Air traffic experts here today were weighing the possible effectiveness of the boycott of flights to and from Algeria called by the International Federation of Airline Pilots Associations yesterday after its efforts to negotiate Algeria’s release of an hijacked El Al Israel Airliner and its 12 Israeli passengers and crew members apparently failed. International cooperation on the part of the pilots seemed assured. The Italian Civilian Pilots Association in Rome requested its members to suspend any air communications to or from Algeria in observance of the boycott call. The federation represents 30,000 airline pilots in 50 countries, Alitalia. Italy’s national airline, operates two daily flights to Algeria. French pilots, including those employed by Air Algerie, the Algerian national airline, announced that they will observe the boycott. The French action will become effective at noon Monday, Aug. 19. The decision was taken to “put an end to acts of piracy in international air transportation,” a spokesman for the French Pilots Syndicate said. He told the Jewish Telegraphic Agency that the boycott would paralyze 95 percent of Algeria’s air traffic. Air France, the leading international air carrier serving Algiers, said that neither its management nor the French Government would interfere with the pilots’ decision. Air France operates 32 flights a week between French and Algerian cities, all of which will be cancelled.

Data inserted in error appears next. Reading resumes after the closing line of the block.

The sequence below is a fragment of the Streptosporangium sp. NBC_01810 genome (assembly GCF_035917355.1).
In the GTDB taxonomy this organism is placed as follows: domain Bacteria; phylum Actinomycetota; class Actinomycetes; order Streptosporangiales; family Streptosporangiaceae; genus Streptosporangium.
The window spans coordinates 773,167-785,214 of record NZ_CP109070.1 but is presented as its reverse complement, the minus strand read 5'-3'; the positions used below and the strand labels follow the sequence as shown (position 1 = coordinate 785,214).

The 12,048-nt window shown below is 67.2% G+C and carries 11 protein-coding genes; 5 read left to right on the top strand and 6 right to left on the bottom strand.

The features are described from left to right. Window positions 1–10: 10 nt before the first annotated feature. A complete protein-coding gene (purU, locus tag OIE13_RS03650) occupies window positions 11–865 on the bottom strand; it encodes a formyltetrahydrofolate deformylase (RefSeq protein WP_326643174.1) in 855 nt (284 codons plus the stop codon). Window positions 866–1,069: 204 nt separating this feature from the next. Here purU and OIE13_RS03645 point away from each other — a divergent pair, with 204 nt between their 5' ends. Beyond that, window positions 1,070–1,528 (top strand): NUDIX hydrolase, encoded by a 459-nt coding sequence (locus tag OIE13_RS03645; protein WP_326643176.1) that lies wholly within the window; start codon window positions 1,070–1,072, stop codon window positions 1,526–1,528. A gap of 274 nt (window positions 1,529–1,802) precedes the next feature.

A spokesman for the International Federation of Airline Pilots Associations said today that if Algeria persisted in its refusal to release the $6 million Israel-owned Boeing jet and the Israelis detained with it, all international airlines would be asked to refuse to carry Algerian citizens.
Experts in London believe that the strike would be fully effective despite the fact that between 50 and 60 percent of Algeria’s air traffic is handled by Air Algerie. They pointed out that the type of passenger who contributes most to Algeria’s economy – tourists, businessmen and foreign investors – are not likely to travel except by the major international airlines for reasons of safety and comfort. They said however that Air Morocco was likely to aid Algeria and that such air lines as the Arab Middle East Airline, Air India, Pakistan Airways, Soviet Aeroflot, Polish Airways and the Czech Airlines, among others in the Arab world and Eastern Europe, were not expected to adhere to the boycott.
The Archive of the Jewish Telegraphic Agency includes articles published from 1923 to 2008. Archive stories reflect the journalistic standards and practices of the time they were published.